Dr. Lisa Freeman disclosed her potential conflicts of interest in the JAVMA article. “Within the past 3 years, Dr. Freeman has received research support from Aratana Therapeutics, Nestlé Purina PetCare, and Royal Canin; has consulted with Aratana Therapeutics and Nestlé Purina PetCare; has given sponsored talks for Aratana Therapeutics, Hill’s Pet Nutrition, and Nestlé Purina PetCare; and has served on a scientific advisory board for Aratana Therapeutics.”
Dr. Adin did the same. “ Within the past 3 years, Dr. Adin has received research support from Nestlé Purina PetCare.”
These authors are not receiving an ongoing salary from these companies, nor do they necessarily stand to gain additional future funding or support if Purina or Hills or Royal Canin continue to grow as companies. One would be hard pressed to find research experts in any field who have never received financial support from companies or corporations invested in that field. That is why it is standard to disclose such connections and important to critically evaluate methodology and obtain peer-review for any scientific studies.
Myth: The leading academic article about DCM, published in JAVMA, was done so under the guise of peer-review, while in fact circumventing the peer-review process entirely.
The article, published in the commentary section, was not published as a peer-reviewed study. It was not presented as a meta-analysis, does not contain an abstract, and was at no point presented as research. As a commentary, the article is an opinion piece — it presents the opinion that the potential underlying diet-mediated cardiomyopathy is concerning and warrants vigilance. It also emphasizes the opinion that marketing has outpaced the importance of evidence and science in the field of pet nutrition. The summary of the article reads (emphasis added): “Pet food marketing has outpaced the science, and owners are not always making healthy, science-based decisions even though they want to do the best for their pets. The recent cases of possible diet-associated DCM are obviously concerning and warrant vigilance within the veterinary and research communities. Importantly, although there appears to be an association between DCM and feeding BEG, vegetarian, vegan, or home-prepared diets in dogs, a cause-and-effect relationship has not been proven, and other factors may be equally or more important. Assessing diet history in all patients can help to identify diet-related cardiac diseases as early as possible and can help identify the cause and, potentially, best treatment for diet-associated DCM in dogs.”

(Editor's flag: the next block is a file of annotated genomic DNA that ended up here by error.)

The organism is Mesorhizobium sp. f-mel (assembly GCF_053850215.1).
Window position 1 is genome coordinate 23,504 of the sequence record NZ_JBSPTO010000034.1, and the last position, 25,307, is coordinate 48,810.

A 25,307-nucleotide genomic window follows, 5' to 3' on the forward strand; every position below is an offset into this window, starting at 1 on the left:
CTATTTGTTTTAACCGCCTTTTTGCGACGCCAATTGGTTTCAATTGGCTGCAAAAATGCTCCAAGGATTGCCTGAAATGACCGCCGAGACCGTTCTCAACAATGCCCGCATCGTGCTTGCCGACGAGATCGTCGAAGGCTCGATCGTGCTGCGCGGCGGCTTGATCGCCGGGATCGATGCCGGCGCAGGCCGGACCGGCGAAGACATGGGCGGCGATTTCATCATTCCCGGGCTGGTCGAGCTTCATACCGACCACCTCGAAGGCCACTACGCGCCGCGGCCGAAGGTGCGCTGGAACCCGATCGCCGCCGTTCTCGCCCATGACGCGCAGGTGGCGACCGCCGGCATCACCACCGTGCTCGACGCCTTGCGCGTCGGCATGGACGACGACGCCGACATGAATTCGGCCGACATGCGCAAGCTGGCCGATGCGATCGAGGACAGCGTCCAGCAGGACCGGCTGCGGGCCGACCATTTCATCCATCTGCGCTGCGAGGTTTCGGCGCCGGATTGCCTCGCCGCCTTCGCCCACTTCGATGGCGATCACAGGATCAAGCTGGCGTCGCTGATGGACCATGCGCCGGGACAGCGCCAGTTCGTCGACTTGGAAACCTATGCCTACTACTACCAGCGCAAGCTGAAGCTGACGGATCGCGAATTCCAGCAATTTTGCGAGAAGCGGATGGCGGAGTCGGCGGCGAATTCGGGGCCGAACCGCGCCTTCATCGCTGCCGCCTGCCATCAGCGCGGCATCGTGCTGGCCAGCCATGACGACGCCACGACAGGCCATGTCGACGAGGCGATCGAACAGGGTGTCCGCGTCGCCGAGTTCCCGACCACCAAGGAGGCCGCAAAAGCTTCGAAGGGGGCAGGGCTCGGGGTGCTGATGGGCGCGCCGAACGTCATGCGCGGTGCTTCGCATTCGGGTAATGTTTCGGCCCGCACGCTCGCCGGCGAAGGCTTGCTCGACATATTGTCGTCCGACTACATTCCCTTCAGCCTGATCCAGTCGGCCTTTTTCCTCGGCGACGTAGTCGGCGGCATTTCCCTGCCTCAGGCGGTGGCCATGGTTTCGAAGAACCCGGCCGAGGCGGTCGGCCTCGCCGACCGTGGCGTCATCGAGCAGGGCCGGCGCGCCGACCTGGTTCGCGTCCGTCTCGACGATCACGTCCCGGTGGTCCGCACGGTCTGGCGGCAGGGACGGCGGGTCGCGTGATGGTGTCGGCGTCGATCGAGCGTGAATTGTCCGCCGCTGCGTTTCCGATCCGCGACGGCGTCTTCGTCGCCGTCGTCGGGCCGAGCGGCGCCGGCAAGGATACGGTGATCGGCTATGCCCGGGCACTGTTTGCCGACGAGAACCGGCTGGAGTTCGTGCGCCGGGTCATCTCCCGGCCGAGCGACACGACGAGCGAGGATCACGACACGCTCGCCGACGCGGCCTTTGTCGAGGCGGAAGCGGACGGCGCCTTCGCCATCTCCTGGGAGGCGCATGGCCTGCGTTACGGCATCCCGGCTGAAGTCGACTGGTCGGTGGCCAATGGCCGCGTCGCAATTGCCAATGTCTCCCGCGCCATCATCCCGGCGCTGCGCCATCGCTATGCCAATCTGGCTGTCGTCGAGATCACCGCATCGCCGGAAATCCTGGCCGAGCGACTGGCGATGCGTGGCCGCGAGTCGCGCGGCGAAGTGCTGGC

The authors made it no secret that there are significant, glaring gaps in our current knowledge. Despite that this is a commentary, however, the opinions presented were bolstered with facts, hence “What Do We Know.” The article cites 33 outside sources and clearly details what was previously known about DCM, what findings are emerging, and what concerns are now present.
Additionally, despite being published as a commentary piece that is not obligated to undergo peer review, this particular piece still may have. On the supplemental materials page corresponding to the article, the following text can be found: “ This supplementary content was made available to the external peer reviewers at the time of manuscript review.” While the text may be included in an automated error, as most commentaries do not include supplementary materials, the only way to confirm that peer-review was not undergone is to contact JAVMA directly. This article will be updated to reflect any new information on that front. Regardless, the piece underwent editorial review before publication and the nature of the content does not necessitate peer-review.
Myth: Recent studies on DCM have had serious, unaddressed methodological problems.
Recent studies on nutrition-related DCM are limited, as has been openly admitted by both advocates for the rising concern and dissenters alike, but do not have the “serious flaws” purported.